The first day stage of 15 km ran completely through the Abisko National Park.
Abisko National Park is a National Park in Sweden, established in 1909.
Abisko is situated in the Swedish province of Lapland near the Norwegian border (distance approx. 37 km (23 mi) by railway), and belongs to Kiruna Municipality, Sweden’s northernmost and largest municipality. It begins at the shores of Torneträsk, one of Sweden’s largest lakes where the village of Abisko is located, and extends some 15 km (9.3 mi) to the south-west. It is situated about 195 km (121 mi). north of the Arctic Circle. The area of the park is 77 km2 (30 sq mi)
Permafrost is common in the national park, though permafrost at lower elevations is disappearing because of global warming and increased snowfall. When The Wandelgek walked this trail back in 1993, this was obviously not the case yet.
We started walking at the wooden gate marking the beginning of the Kungsleden.
Detailed map of stage 1 (our route is penciled in):
A photo opportunity for hikers is almost mandatory there.
Then the trail followed the banks of the Abiskojakka to the south. Far away I could see the river Abiskojakka flow into Lake Torneträsk…
The bigger rivers could be crossed via wooden bridges…
Because of the fragile plant growth, wooden walkways were laid in many places. Crushed plants hardly have a chance to blossom again during the short arctic summers.
The 440 km (270 mi) long Kungsleden hiking trail, which follows the Scandinavian mountain range, starts (or ends) at the Abisko Turiststation (consisting of a railway station of the same name and the Abisko Youth Hostel) (approx. 4 km (2.5 mi) west of the village itself) and follows through the national park. The Nordkalottruta uses trails of the park as part of its longer passage. The Abisko Turiststation, run by the Svenska Turistföreningen (STF), houses many visitors to the park and provides lodging, food, and other amenities, and is one of many similar facilities located periodically along the Kungsleden trail. The national park is known for its cross-country skiing opportunities, snowshoeing, and other winter sports (Mount Nuolja and nearby Björkliden provides backcountry skiing and freeriding opportunities). As its location is 195 km north of the Arctic Circle, summer hikers enjoy the midnight sun, while winter visitors may find the light pollution-free location ideal for viewing the aurora borealis.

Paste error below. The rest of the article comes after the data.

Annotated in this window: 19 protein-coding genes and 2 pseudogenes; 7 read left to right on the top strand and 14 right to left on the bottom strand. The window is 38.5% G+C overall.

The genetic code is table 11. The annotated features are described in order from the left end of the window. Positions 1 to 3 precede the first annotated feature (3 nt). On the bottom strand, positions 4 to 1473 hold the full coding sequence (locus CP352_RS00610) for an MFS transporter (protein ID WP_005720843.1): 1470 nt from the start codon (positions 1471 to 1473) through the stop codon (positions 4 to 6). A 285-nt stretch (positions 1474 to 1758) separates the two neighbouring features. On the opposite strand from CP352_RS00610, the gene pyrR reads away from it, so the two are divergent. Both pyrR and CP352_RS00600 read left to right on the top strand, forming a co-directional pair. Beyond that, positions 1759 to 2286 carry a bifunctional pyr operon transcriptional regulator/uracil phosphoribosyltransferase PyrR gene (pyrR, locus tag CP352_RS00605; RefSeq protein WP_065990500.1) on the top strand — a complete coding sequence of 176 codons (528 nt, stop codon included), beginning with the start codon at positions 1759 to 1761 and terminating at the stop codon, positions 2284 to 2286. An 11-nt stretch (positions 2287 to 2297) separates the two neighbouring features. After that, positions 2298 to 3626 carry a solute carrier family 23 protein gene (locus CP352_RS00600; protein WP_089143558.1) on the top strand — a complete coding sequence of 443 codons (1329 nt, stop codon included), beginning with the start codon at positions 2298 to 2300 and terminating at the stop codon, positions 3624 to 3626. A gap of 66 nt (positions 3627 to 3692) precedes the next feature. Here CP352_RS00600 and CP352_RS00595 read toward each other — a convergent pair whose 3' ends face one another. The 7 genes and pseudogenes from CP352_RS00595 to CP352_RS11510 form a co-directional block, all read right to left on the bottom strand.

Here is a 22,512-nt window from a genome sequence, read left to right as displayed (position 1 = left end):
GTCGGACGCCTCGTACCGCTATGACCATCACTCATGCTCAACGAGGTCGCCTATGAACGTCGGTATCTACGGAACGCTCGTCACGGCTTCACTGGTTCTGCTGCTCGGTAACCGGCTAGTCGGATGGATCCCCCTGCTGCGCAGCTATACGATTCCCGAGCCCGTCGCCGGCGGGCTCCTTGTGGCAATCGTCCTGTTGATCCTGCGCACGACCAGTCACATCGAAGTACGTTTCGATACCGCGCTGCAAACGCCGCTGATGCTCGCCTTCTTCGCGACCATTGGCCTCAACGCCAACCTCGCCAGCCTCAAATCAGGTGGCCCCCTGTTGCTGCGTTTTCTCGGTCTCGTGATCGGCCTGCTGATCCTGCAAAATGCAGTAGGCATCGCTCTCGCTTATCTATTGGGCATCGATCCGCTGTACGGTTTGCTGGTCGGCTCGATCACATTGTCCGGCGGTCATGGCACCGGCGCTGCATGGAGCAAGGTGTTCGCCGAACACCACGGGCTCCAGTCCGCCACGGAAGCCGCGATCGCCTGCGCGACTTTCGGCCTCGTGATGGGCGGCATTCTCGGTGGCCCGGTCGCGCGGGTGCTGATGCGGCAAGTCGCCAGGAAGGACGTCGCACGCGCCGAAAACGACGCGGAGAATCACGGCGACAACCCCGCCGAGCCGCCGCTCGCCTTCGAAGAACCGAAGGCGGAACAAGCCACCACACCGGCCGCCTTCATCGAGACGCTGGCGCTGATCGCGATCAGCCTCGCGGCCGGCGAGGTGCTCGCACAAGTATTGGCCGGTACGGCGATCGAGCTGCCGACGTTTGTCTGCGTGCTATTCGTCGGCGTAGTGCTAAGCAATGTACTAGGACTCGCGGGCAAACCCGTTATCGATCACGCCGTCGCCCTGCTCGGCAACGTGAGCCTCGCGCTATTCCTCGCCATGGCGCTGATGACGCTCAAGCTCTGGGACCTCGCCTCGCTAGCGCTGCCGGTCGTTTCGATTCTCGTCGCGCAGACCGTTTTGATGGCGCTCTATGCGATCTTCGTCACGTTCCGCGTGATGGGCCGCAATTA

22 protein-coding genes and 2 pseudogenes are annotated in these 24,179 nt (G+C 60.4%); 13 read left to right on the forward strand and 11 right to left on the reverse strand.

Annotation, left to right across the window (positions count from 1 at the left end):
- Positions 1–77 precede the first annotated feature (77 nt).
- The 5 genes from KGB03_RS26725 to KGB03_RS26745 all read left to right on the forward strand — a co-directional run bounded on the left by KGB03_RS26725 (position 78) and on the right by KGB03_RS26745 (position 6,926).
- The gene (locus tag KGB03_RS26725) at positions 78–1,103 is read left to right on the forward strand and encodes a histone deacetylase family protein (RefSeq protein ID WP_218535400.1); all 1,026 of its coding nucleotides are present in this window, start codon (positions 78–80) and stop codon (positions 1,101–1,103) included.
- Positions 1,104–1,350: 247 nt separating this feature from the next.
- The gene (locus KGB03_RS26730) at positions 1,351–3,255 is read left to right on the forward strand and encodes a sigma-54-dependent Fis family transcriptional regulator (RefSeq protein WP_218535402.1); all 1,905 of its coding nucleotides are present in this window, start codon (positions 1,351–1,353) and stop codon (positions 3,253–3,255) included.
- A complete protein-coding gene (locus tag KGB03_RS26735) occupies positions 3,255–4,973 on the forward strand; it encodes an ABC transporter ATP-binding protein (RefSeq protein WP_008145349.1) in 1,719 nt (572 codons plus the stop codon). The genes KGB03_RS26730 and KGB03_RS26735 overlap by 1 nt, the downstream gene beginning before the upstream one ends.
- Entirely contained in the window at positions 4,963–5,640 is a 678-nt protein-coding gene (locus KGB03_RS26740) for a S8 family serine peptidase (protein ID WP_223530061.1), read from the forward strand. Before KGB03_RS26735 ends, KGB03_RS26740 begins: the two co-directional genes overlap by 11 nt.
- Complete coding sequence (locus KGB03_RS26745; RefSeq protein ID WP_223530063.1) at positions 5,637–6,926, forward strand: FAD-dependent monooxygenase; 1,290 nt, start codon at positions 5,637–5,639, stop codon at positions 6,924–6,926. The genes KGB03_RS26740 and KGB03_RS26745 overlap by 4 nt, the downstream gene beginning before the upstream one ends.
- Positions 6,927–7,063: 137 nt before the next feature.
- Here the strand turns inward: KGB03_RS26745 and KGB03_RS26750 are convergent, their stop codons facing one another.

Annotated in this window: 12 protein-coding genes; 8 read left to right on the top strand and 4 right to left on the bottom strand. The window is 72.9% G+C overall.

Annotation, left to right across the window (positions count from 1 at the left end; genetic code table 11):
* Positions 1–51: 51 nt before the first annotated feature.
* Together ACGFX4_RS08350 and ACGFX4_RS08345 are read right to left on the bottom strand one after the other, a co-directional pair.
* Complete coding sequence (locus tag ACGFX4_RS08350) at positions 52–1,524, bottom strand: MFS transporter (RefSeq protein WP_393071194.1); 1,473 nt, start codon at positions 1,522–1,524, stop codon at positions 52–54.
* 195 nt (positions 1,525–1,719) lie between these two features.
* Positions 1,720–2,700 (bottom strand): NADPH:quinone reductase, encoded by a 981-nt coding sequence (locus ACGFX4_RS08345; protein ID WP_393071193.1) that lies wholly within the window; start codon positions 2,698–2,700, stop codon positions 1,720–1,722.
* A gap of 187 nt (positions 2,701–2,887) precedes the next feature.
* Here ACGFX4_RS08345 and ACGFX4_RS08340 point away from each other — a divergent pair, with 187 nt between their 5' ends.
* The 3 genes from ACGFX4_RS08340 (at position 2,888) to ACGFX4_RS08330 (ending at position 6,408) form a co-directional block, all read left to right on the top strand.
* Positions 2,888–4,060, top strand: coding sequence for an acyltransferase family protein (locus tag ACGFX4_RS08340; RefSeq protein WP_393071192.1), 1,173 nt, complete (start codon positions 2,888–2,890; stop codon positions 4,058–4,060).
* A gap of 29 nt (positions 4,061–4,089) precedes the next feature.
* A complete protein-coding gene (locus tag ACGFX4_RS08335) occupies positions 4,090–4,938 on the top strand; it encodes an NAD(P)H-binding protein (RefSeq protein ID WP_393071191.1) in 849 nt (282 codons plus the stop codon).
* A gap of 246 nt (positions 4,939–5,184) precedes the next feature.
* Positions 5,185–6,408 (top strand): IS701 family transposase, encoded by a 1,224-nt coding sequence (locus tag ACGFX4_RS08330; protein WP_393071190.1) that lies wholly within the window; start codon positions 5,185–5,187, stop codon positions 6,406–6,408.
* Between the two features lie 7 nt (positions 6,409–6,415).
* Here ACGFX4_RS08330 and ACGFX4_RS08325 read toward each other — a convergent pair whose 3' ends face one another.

The route ran through scrubs, along rocky riverbanks and through marshy riverbeds.
The path here was still reasonably well signposted and visible. Often river tributaries had to be crossed via snow bridges.
and we saw the 1551 meter high Kieron on our left. We walked to Abiskojaure stugorna (Abisko lake huts) at the other end of the lake but decided not to go camping there. From the lake the path began to climb strongly towards our first mountain pass. We climbed somewhat and found a nice viewpoint over the lake, where we could set up our tent.
It is important that there is enough earth for tent pegs, no danger of flooding and a river with running water nearby, to be able to drink, cook, wash, brush teeth etc. The sun never sets, but hides behind the mountains and it gets a bit darker. At night we saw reindeer passing the tent.
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